Proverbs 28:1 The wicked flee when no man pursueth: but the righteous are bold as a lion.
God is glorified and His kingdom advanced by His people who have a pure heart,
Thus one of the major weapons in fighting the good fight of faith is a pure heart free of bitterness, malice and envy. We can not stand strongly for the Lord in the face of fierce opposition unless we have a clean heart.
1) We cannot say that the Lord here gives a new condition on forgiveness for our sins. There has never been a time in Old or New Testament history that God bestowed mercy upon any who retained revenge, bitterness or unforgiveness in their heart.
Prov 28:13 He that covereth his sins shall not prosper: but whoso confesseth and forsaketh [them] shall have mercy.
Receiving the mercy of God has always presupposed genuine repentance on our part. How can we expect divine pardon and mercy if we are unwilling to show pardon and mercy to those who injure us?
2) Vv. 12, 14 & 15, must be taken in light of the general teaching of Scripture. At no time in the word of God does God offered pardon for our sins based upon our good works. In other words, one's forgiveness of others has never merited God's forgiveness. God pardons sin, whether Old Testament or New Testament, based on Christ's atonement, not our merit.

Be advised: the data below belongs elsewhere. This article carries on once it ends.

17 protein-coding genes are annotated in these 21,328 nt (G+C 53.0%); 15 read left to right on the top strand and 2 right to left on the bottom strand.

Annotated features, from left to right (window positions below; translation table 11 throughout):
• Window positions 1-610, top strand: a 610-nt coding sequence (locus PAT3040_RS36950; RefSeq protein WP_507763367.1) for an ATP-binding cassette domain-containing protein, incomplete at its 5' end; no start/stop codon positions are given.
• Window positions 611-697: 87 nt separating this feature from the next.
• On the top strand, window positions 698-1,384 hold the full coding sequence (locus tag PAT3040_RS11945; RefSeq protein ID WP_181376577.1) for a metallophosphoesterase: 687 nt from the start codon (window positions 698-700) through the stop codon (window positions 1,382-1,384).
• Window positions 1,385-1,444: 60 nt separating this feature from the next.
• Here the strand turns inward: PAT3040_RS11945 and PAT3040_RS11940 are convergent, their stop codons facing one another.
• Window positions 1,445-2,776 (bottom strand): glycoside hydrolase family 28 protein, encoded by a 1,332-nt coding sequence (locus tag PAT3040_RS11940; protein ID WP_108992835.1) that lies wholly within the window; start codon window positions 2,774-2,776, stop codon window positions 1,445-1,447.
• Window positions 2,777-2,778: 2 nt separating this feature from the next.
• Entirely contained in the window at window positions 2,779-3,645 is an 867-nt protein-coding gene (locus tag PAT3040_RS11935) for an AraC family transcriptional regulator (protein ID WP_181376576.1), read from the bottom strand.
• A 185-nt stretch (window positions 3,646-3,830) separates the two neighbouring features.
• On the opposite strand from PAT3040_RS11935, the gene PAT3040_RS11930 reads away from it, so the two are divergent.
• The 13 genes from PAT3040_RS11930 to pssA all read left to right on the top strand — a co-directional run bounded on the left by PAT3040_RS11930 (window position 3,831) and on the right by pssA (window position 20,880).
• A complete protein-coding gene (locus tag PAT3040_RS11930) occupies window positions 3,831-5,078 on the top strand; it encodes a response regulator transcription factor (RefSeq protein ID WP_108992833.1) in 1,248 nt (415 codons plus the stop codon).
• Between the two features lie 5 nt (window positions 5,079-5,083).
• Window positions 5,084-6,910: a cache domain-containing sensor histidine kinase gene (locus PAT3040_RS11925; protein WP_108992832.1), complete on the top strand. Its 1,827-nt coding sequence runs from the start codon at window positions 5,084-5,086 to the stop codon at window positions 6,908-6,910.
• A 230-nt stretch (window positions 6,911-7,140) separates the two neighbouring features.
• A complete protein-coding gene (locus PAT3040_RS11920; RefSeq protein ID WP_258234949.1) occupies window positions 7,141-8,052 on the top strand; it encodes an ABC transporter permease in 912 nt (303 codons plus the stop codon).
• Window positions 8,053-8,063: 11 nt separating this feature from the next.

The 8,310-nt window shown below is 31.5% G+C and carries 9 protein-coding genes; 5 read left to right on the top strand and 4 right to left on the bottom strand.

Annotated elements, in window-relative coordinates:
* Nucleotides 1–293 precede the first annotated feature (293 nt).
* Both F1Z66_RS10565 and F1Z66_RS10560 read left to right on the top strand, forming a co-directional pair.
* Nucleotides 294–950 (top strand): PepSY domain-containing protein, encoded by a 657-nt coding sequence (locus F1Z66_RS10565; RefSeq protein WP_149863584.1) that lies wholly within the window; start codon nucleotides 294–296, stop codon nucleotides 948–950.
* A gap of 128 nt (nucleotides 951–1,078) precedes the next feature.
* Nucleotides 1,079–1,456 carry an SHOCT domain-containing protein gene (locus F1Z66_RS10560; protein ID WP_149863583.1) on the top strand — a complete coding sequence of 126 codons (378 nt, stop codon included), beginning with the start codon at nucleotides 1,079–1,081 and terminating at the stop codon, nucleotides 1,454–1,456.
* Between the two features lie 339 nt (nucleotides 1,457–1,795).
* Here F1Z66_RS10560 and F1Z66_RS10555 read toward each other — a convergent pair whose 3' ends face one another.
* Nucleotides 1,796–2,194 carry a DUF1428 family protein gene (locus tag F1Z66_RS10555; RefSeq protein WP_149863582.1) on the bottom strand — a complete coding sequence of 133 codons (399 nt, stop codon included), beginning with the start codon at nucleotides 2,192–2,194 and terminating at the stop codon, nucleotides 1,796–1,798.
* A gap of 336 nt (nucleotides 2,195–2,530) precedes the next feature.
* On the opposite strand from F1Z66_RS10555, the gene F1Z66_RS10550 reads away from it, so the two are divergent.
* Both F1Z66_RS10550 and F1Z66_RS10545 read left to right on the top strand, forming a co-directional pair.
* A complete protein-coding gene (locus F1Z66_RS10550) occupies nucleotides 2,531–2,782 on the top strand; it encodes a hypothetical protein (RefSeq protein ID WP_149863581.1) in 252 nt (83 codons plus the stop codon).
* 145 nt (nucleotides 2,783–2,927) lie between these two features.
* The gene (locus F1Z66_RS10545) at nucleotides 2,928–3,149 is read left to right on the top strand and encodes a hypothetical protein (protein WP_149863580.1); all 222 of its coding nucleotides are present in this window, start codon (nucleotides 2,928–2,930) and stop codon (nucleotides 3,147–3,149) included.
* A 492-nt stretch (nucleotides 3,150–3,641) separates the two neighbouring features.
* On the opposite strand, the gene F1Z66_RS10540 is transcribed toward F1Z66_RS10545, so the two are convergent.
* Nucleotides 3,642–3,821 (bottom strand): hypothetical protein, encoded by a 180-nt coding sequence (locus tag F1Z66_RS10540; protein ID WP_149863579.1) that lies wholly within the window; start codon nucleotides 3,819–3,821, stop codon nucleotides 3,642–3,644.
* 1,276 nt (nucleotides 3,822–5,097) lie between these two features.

Our very best works are no better than filthy rags before the Holy Heavenly Father. The law of God lays upon His people the responsibility to forgive others even as they have been forgiven by the Father.
3) God does not pattern His forgiveness after our forgiveness of others, or we would indeed be in a sorry state of affairs. In fact, Isa 55:7-9 clearly tells us that the Lord's idea of forgiveness and mercy is as high above ours as heaven is high above the earth.
4) The Lord's emphasis on forgiveness shows us that the primary ingredient for the advancement of the cause of Christ is a humble attitude and freedom from envy, strife, guilt and bitterness. The weapons of our warfare are not carnal, but mighty through God to the pulling down of strongholds. And the strongest weapon we have is a clear conscience toward man and humility before God.